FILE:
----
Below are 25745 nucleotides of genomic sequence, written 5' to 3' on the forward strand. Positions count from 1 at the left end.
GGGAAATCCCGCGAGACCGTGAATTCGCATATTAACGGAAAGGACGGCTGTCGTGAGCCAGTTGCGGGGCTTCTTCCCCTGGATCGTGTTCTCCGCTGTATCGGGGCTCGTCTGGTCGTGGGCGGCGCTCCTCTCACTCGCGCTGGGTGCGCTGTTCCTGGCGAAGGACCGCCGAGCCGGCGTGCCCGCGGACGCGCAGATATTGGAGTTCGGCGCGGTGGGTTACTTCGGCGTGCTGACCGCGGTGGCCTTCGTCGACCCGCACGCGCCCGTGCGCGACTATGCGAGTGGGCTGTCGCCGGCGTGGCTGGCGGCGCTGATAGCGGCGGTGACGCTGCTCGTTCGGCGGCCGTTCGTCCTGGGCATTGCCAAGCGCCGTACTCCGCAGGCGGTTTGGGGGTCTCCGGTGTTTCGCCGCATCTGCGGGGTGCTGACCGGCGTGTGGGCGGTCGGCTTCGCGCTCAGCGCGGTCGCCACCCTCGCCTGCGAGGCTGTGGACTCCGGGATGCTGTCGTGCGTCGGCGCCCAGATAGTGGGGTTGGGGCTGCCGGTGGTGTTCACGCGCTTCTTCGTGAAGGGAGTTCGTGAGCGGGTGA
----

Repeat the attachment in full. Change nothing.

Below are 25745 nucleotides of genomic sequence, written 5' to 3' on the forward strand. Positions count from 1 at the left end.
GGGAAATCCCGCGAGACCGTGAATTCGCATATTAACGGAAAGGACGGCTGTCGTGAGCCAGTTGCGGGGCTTCTTCCCCTGGATCGTGTTCTCCGCTGTATCGGGGCTCGTCTGGTCGTGGGCGGCGCTCCTCTCACTCGCGCTGGGTGCGCTGTTCCTGGCGAAGGACCGCCGAGCCGGCGTGCCCGCGGACGCGCAGATATTGGAGTTCGGCGCGGTGGGTTACTTCGGCGTGCTGACCGCGGTGGCCTTCGTCGACCCGCACGCGCCCGTGCGCGACTATGCGAGTGGGCTGTCGCCGGCGTGGCTGGCGGCGCTGATAGCGGCGGTGACGCTGCTCGTTCGGCGGCCGTTCGTCCTGGGCATTGCCAAGCGCCGTACTCCGCAGGCGGTTTGGGGGTCTCCGGTGTTTCGCCGCATCTGCGGGGTGCTGACCGGCGTGTGGGCGGTCGGCTTCGCGCTCAGCGCGGTCGCCACCCTCGCCTGCGAGGCTGTGGACTCCGGGATGCTGTCGTGCGTCGGCGCCCAGATAGTGGGGTTGGGGCTGCCGGTGGTGTTCACGCGCTTCTTCGTGAAGGGAGTTCGTGAGCGGGTGA